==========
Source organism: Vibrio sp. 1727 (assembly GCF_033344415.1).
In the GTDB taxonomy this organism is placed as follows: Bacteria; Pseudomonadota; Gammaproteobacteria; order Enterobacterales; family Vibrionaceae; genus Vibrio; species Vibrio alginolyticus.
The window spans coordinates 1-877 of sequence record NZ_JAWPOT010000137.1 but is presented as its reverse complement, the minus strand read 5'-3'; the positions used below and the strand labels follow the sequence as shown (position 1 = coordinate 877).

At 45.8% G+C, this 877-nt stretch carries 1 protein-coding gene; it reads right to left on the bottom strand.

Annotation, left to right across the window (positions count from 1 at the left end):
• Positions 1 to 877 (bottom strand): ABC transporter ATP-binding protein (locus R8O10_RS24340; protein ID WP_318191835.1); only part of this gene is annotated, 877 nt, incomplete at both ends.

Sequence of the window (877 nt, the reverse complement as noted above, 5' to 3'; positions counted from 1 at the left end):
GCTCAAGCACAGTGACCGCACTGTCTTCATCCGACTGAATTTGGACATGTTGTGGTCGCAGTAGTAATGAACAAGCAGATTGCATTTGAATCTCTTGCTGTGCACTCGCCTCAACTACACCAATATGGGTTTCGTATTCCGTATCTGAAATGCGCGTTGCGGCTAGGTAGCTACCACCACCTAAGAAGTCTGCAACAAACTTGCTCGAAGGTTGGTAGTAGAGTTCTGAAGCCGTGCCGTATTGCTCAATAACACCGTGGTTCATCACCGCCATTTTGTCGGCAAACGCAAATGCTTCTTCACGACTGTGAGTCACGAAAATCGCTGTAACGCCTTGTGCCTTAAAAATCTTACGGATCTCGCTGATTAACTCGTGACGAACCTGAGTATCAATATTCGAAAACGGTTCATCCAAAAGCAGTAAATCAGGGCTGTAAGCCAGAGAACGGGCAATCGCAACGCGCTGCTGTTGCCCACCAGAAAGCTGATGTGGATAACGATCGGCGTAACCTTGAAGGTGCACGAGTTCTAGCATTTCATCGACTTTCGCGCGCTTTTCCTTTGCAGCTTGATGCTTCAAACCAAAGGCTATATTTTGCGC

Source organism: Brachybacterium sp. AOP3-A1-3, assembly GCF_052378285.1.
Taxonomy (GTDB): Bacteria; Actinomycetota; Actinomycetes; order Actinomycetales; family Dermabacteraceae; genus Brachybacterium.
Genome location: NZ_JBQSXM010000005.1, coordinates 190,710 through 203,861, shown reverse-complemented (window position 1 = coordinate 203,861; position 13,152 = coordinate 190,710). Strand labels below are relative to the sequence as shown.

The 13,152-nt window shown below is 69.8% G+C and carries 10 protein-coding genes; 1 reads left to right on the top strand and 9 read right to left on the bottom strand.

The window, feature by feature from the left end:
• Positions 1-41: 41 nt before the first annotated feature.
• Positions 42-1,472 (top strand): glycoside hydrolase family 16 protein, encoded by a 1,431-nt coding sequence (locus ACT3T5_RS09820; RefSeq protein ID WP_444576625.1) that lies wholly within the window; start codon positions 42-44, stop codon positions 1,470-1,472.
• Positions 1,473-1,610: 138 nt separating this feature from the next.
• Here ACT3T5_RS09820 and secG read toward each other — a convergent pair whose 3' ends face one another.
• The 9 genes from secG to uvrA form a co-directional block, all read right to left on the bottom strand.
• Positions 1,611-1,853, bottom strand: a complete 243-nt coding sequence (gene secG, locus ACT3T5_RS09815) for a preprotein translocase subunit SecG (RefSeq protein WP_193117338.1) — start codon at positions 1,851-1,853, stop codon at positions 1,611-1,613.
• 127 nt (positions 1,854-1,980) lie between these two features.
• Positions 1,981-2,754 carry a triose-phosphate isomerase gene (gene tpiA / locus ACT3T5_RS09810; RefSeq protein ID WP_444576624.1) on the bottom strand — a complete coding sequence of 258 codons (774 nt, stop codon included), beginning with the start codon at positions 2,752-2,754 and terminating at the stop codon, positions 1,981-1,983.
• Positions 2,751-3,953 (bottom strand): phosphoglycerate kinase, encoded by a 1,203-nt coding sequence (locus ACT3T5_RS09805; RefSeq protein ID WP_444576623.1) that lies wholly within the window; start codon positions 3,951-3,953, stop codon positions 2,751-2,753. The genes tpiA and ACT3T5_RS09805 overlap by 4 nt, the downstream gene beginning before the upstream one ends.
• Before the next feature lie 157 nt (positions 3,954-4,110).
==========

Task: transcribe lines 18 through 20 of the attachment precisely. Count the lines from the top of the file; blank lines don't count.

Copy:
• The 9 genes from secG to uvrA form a co-directional block, all read right to left on the bottom strand.
• Positions 1,611-1,853, bottom strand: a complete 243-nt coding sequence (gene secG, locus ACT3T5_RS09815) for a preprotein translocase subunit SecG (RefSeq protein WP_193117338.1) — start codon at positions 1,851-1,853, stop codon at positions 1,611-1,613.
• 127 nt (positions 1,854-1,980) lie between these two features.